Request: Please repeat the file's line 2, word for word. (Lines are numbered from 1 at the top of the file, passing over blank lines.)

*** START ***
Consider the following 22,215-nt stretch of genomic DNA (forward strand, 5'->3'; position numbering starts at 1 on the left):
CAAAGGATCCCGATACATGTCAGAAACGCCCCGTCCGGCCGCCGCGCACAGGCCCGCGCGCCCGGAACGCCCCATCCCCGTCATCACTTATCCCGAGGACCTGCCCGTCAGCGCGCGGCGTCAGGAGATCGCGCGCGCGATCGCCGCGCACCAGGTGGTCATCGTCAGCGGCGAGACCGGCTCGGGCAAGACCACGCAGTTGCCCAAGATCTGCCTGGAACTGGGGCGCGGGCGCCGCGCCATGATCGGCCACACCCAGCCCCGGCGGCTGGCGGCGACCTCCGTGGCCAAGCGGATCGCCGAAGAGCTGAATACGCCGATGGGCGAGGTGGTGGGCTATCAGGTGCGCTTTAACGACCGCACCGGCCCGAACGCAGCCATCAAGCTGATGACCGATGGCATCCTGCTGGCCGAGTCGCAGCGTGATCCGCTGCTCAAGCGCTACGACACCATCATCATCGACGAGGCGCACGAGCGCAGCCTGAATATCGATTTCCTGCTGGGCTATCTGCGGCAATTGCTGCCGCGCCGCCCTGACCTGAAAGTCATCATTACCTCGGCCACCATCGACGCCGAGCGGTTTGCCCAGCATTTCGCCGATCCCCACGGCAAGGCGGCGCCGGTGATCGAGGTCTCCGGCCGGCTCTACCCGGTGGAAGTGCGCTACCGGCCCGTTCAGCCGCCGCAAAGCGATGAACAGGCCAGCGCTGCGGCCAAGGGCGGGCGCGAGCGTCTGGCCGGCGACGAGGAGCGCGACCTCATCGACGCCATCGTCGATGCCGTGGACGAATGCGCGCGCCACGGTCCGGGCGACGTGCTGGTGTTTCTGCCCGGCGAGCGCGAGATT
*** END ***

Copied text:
CAAAGGATCCCGATACATGTCAGAAACGCCCCGTCCGGCCGCCGCGCACAGGCCCGCGCGCCCGGAACGCCCCATCCCCGTCATCACTTATCCCGAGGACCTGCCCGTCAGCGCGCGGCGTCAGGAGATCGCGCGCGCGATCGCCGCGCACCAGGTGGTCATCGTCAGCGGCGAGACCGGCTCGGGCAAGACCACGCAGTTGCCCAAGATCTGCCTGGAACTGGGGCGCGGGCGCCGCGCCATGATCGGCCACACCCAGCCCCGGCGGCTGGCGGCGACCTCCGTGGCCAAGCGGATCGCCGAAGAGCTGAATACGCCGATGGGCGAGGTGGTGGGCTATCAGGTGCGCTTTAACGACCGCACCGGCCCGAACGCAGCCATCAAGCTGATGACCGATGGCATCCTGCTGGCCGAGTCGCAGCGTGATCCGCTGCTCAAGCGCTACGACACCATCATCATCGACGAGGCGCACGAGCGCAGCCTGAATATCGATTTCCTGCTGGGCTATCTGCGGCAATTGCTGCCGCGCCGCCCTGACCTGAAAGTCATCATTACCTCGGCCACCATCGACGCCGAGCGGTTTGCCCAGCATTTCGCCGATCCCCACGGCAAGGCGGCGCCGGTGATCGAGGTCTCCGGCCGGCTCTACCCGGTGGAAGTGCGCTACCGGCCCGTTCAGCCGCCGCAAAGCGATGAACAGGCCAGCGCTGCGGCCAAGGGCGGGCGCGAGCGTCTGGCCGGCGACGAGGAGCGCGACCTCATCGACGCCATCGTCGATGCCGTGGACGAATGCGCGCGCCACGGTCCGGGCGACGTGCTGGTGTTTCTGCCCGGCGAGCGCGAGATT